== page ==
Businesses urge government to allow more foreign capital into telco

Louella Desiderio - The Philippine Star

MANILA, Philippines — Business groups are against a proposal to keep the telecommunications industry as a public utility, saying this will hinder foreign investments needed in the sector to address the gaps in access to information communication technologies and internet services.

In a letter to the Senate dated Aug.9, the Foundation for Economic Freedom, Federation of Filipino Chinese Chambers of Commerce and Industry Inc., Makati Business Club, Management Association of the Philippines, Philippine Chamber of Commerce and Industry, Philippine Exporters Confederation Inc. and University of the Philippines School of Economics Alumni Association said they have concerns over the recommendation of several senators to maintain telecommunications as a public utility during deliberations on Senate Bill 2094 or the bill amending the Public Service Act (PSA).

SB 2094 seeks to distinguish public utilities from public services, as well as limit the definition of public utilities to natural monopolies such as distribution and transmission of electricity, water and sewerage.

The Constitution sets a 40 percent limit on foreign ownership for public utilities.

When the proposed amendments to the PSA are approved, it would open the telecommunications and transportation sectors to greater foreign investments.

The bill amending the PSA is among those certified urgent by President Duterte.

The business groups said retaining telecommunications as a public utility would go against the proposed definition of a public utility under SB 2094 as the industry is not a natural monopoly given the three major telco players and several internet service providers in the country.

In addition, the groups said the country needs to attract more investments in the telco industry to address the digital divide, citing data from the National Economic and Development Authority that 64 percent of barangays do not have telecommunication power, 88 percent lack free WiFi zones, and 70 percent have not been deployed with fiber optic cables.

“If we do not address this, access to education is hampered, and MSMEs (micro, small and medium enterprises) and our workforce will have difficulty in participating in the digital economy,” the groups said.

Moreover, the country will not be competitive if the digital divide is not addressed as the state of internet access is a major consideration for foreign firms in making investment decisions.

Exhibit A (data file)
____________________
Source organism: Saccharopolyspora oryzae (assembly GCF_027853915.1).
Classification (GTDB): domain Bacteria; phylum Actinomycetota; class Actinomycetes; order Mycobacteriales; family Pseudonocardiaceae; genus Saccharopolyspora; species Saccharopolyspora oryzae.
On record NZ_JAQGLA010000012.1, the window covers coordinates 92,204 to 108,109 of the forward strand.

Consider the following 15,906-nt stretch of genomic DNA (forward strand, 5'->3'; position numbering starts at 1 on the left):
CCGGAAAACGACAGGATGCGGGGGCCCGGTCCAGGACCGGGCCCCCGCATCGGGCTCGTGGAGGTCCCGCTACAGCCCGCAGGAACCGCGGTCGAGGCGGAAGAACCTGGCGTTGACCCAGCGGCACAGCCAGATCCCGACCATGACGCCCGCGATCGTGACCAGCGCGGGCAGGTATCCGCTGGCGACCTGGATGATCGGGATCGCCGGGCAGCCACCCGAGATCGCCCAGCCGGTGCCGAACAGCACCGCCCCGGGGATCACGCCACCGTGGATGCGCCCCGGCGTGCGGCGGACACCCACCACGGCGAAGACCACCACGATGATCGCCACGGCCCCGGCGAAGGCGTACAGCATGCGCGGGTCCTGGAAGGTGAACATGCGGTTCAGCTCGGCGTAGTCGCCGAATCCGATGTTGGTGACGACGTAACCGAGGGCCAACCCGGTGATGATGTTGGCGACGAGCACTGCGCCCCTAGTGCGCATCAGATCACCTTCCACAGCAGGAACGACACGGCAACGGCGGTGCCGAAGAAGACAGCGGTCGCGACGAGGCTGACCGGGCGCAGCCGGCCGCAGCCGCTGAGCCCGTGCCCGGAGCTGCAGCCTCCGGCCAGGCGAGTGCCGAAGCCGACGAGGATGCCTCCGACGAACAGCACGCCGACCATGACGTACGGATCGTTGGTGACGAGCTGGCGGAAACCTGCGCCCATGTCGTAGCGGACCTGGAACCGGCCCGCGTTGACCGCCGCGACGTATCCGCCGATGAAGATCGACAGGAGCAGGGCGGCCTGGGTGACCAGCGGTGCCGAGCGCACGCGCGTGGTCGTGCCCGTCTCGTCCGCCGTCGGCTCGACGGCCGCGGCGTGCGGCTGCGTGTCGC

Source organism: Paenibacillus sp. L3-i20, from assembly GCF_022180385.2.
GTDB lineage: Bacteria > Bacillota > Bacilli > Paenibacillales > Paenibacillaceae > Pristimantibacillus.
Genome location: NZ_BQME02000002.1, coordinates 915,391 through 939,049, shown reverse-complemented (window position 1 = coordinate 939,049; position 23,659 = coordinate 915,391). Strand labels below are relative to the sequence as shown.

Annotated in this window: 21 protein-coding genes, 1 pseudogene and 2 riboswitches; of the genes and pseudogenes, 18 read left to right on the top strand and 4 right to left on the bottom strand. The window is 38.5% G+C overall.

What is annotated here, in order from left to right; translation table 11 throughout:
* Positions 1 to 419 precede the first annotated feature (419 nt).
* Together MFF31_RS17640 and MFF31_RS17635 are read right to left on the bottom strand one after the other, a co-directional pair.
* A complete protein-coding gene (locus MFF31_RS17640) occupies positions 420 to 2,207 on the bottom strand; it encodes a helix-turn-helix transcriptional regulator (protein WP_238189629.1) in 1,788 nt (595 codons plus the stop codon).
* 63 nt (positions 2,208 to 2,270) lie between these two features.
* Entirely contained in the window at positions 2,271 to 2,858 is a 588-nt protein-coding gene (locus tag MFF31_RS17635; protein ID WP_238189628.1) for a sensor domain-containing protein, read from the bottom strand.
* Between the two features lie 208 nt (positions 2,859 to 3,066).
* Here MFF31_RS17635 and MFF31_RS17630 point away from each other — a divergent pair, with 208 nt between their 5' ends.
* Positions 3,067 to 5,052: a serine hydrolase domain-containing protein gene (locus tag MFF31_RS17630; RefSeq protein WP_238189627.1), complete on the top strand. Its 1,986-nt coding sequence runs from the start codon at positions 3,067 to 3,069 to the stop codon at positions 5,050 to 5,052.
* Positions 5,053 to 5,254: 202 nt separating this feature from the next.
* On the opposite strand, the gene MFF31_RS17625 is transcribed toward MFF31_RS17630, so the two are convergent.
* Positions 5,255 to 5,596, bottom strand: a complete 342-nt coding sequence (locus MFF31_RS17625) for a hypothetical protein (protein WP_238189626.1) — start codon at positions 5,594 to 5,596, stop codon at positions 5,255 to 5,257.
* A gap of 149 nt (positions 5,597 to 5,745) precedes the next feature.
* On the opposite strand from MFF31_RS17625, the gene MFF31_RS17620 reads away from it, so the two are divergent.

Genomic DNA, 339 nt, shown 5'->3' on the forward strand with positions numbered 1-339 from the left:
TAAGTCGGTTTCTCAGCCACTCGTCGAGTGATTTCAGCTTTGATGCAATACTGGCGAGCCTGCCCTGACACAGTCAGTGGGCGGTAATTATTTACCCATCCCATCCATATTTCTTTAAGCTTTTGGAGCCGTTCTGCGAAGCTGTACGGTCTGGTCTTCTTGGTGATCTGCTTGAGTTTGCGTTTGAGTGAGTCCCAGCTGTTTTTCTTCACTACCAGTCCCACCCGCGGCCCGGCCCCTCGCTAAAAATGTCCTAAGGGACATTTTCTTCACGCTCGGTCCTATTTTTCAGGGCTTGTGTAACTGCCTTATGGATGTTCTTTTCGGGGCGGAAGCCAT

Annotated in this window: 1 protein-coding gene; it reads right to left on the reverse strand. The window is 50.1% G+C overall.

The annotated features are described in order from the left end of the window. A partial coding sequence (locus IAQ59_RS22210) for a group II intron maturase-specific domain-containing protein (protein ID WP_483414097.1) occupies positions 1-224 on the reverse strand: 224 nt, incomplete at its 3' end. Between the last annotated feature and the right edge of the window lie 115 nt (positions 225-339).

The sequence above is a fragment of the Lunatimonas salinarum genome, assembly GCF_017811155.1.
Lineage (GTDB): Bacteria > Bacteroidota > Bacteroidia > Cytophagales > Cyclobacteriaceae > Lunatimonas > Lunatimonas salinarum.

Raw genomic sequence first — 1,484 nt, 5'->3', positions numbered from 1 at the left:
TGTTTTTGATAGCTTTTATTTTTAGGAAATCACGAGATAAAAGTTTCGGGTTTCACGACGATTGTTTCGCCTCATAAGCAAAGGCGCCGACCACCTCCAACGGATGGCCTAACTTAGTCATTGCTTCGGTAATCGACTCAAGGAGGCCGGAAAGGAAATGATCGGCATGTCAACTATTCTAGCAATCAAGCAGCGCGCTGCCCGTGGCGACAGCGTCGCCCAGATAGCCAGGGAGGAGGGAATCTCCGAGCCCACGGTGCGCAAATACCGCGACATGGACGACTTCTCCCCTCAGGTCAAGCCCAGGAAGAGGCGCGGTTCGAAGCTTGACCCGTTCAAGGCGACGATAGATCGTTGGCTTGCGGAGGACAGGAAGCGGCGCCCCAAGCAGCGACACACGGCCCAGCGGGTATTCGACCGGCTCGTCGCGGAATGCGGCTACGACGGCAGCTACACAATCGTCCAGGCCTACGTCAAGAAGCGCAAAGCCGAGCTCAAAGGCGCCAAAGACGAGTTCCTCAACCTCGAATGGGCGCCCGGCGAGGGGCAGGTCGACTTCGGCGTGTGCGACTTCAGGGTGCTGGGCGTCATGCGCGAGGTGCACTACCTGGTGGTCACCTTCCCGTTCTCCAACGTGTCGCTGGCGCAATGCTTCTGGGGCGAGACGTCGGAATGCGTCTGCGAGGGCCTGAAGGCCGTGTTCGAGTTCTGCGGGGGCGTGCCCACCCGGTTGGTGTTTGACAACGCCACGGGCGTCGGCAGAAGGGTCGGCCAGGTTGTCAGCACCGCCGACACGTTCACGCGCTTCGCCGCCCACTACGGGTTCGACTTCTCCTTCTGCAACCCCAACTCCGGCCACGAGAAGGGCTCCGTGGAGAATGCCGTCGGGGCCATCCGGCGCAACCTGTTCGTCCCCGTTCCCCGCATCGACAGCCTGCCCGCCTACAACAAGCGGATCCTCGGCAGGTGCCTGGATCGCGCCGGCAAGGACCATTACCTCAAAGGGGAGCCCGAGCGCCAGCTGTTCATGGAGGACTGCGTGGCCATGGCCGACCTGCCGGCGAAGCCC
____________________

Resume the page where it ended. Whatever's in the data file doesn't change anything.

On the concerns being raised by some on national security threats that may arise when the telecommunications sector is opened to foreign investors, the groups said SB 2094 has safeguards.

These include the review by the National Security Council of prospective investments in critical infrastructure, as well as giving the President the power to suspend or cancel any investment that pose a security threat.

The bill also bans prospective investments and caps existing ones made by state-owned enterprises in critical infrastructure, as well as requires upcoming investments to adhere to the ISO certification on information security.

With bulk or 80 percent of hardware used by existing telco companies coming from Huawei, the groups said it is necessary for the country to get other players in the market to provide alternate technologies and reduce dependence on Huawei.

“Allowing more foreign, non-Chinese investors in the telecom industry will help diversify the risks,” the groups said.

As SpaceX as well as Japan’s KDDI and Kobayashi groups have expressed interest in investing in the Philippine market, the groups said the passage of PSA amendments would allow these investors to come into the market.

By attracting investors from diverse countries, the groups said the Philippines would likewise minimize potential risks in relation to access to US internet in the future as the latter is implementing a program to safeguard its assets including citizens’ privacy and companies’ information.

“We need to liberalize the telecommunications sector to foster competition and provide better quality services at lower cost. SB 2094 will help achieve this and greatly benefit Filipino consumers and the business community as a whole,” the groups said.

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